This is an interesting technical problem where it looks like if you understand technology and you agree on the aims, you can at least try to work together to solve the problem. Or come up with a better solution that doesn’t involve having to employ people to laboriously watch and redact video.
So that’s exactly what the department and Clemans did: first, a hackathon, to invite technologists in to play in exactly the messy gray bit of the venn diagram where transparency, accountability, and privacy intersect.
The end of this story is where the police department essentially ends up hiring Clemans, and Clemans becomes part of how the department starts to see technology as an ally: in other words, as an incredibly powerful tool that needs to be understood and directed to provide a service that works in the 21st century.
This type of lightweight problem solving using technology — where there are new ways to work quickly with video, to identify faces, to do transcription on audio and to recognize names, to do redaction — is being directly applied to massively improve the transparency and accountability of the police department, as well as help the public understand better the jobs that police officers do.
Here’s one part that I like about that Stranger article covering the hiring of Clemans: Wagers, the department’s COO (who, you’ll notice, is one of the people who’s been quoted as saying smart and reasonable things throughout this post), pointed out that Clemans has a talent that the department doesn’t possess internally. (It might not be a coincidence that the department knows a good thing when it sees it, given that it also recently hired Greg Russell from Amazon to be its new chief information officer.)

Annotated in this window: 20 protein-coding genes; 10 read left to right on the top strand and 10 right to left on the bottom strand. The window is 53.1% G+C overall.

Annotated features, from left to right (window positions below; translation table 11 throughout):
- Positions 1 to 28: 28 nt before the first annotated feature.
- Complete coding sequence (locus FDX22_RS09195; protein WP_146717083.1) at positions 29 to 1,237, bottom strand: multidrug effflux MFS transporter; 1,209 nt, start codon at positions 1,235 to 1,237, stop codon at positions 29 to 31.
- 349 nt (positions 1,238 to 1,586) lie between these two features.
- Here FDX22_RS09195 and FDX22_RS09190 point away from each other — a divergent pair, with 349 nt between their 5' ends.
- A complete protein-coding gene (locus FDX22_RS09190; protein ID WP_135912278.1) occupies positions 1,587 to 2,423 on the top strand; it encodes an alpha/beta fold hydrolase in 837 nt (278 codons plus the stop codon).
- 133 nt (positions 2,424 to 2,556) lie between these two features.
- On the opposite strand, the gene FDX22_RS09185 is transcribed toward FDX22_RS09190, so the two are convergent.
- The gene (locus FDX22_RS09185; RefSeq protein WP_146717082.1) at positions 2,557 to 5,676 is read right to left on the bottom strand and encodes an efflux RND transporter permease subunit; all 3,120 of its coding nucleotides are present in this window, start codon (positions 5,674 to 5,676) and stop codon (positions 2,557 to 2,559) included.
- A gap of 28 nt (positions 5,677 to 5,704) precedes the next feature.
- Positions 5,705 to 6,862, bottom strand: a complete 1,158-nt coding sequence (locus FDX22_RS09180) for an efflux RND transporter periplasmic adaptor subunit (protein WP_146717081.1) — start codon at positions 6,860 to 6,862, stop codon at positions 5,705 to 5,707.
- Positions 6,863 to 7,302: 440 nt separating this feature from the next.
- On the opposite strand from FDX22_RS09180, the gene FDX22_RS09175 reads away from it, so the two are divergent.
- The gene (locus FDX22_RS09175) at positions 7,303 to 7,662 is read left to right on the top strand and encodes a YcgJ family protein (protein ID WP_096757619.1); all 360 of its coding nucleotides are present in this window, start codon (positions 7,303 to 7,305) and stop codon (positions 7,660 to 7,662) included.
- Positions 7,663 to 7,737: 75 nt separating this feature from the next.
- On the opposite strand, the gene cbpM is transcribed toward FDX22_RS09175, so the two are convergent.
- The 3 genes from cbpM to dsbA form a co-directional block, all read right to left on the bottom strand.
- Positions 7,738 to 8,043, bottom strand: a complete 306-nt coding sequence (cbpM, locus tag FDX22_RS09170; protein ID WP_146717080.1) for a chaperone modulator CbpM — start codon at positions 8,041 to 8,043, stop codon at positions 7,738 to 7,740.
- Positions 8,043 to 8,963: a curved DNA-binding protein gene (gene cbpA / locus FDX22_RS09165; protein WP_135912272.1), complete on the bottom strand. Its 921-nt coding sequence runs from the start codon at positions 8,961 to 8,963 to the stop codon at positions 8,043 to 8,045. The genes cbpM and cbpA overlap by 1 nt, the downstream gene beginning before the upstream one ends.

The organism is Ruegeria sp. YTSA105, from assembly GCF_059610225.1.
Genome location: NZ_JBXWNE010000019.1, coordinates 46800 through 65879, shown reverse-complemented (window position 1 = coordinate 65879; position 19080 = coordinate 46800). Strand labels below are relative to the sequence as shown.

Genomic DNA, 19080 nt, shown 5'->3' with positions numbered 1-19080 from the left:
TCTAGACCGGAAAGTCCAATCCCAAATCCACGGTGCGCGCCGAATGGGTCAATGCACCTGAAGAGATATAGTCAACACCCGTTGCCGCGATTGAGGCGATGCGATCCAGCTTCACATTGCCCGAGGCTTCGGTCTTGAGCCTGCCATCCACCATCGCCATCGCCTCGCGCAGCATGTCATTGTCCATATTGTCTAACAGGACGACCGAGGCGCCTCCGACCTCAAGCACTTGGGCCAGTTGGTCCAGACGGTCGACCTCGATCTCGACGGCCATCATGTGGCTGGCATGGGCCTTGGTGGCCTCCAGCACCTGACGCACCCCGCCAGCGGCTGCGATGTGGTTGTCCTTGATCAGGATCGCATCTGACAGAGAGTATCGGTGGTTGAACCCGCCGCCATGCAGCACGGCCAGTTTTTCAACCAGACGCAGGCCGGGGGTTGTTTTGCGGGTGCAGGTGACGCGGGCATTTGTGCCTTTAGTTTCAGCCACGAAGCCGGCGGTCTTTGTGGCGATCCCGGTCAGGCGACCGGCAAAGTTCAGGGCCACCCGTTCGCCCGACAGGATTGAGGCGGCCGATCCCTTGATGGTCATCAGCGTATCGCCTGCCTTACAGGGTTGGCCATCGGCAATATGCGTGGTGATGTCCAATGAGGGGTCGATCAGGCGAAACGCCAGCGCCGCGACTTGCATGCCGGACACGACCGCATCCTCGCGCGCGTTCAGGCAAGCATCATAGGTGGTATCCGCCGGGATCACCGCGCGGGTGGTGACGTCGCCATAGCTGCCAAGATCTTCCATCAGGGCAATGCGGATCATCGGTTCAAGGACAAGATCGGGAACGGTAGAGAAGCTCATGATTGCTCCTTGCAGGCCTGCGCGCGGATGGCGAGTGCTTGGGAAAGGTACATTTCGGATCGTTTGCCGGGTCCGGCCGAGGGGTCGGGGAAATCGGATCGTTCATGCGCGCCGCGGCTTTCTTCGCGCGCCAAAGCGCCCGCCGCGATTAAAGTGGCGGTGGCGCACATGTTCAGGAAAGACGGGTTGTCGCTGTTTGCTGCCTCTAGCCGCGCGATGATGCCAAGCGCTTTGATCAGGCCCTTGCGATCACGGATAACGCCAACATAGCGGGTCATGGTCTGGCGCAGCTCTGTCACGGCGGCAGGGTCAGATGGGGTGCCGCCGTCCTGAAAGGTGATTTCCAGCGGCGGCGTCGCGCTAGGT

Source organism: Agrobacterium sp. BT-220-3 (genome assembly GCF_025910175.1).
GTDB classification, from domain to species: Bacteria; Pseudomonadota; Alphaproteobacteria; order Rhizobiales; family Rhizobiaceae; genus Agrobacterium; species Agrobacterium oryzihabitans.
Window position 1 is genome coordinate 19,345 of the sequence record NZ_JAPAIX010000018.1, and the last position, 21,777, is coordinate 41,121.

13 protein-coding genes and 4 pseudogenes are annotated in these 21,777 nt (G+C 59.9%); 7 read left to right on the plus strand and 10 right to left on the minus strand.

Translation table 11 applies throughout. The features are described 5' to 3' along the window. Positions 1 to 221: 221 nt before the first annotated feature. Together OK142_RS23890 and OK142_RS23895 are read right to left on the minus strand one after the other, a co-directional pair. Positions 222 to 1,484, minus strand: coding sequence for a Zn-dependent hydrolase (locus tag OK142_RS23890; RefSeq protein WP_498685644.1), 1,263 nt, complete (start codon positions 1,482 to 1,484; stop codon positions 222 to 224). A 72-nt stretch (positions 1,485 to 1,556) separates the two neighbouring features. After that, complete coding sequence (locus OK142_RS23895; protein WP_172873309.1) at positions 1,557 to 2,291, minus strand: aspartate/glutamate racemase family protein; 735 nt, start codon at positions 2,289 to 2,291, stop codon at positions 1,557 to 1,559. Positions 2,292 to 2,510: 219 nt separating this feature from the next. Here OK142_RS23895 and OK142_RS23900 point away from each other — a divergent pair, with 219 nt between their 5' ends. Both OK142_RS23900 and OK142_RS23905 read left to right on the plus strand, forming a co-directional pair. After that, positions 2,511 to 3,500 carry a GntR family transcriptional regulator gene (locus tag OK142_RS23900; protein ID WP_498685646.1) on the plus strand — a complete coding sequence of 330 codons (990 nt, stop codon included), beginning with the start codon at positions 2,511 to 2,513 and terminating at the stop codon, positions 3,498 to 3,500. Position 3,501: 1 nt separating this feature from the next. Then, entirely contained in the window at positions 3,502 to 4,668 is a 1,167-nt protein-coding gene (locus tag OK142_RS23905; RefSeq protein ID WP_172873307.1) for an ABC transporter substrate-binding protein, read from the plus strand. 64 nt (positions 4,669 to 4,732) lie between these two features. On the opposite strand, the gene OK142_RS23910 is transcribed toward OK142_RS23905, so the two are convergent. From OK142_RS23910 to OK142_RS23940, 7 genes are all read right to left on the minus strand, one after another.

Seattle Police Department and Clemans working relationship is pretty much a poster child of how we’re thinking about and applying 21st century government. On the one hand, 21st century government is about being in control of enough of your infrastructure — of the how you deliver government — that you’re able to search through your old correspondence without it costing too much. Actually, that’s not even a hand. That’s just showing up. That’s just the basics. On the other, a vastly more important hand, is how we move forward, it means recognizing that transparency and accountability are vital to delivering not only good government, but government that improves, and that government leadership needs to make sure they have the people with the capability to build, commission, or rent the tools that are needed to deliver.
In this case, both the police department and Seattle’s residents and citizens are getting something out of the deal. Residents and citizens are getting a new way to make sure that their police force is held accountable. Finding a way to automatically publish police footage turns out to be another productive way of increasing trust: helping the police be collectively accountable and helping the public understand better what policing in their city looks like in the thousands of interactions with the public that don’t make the headlines.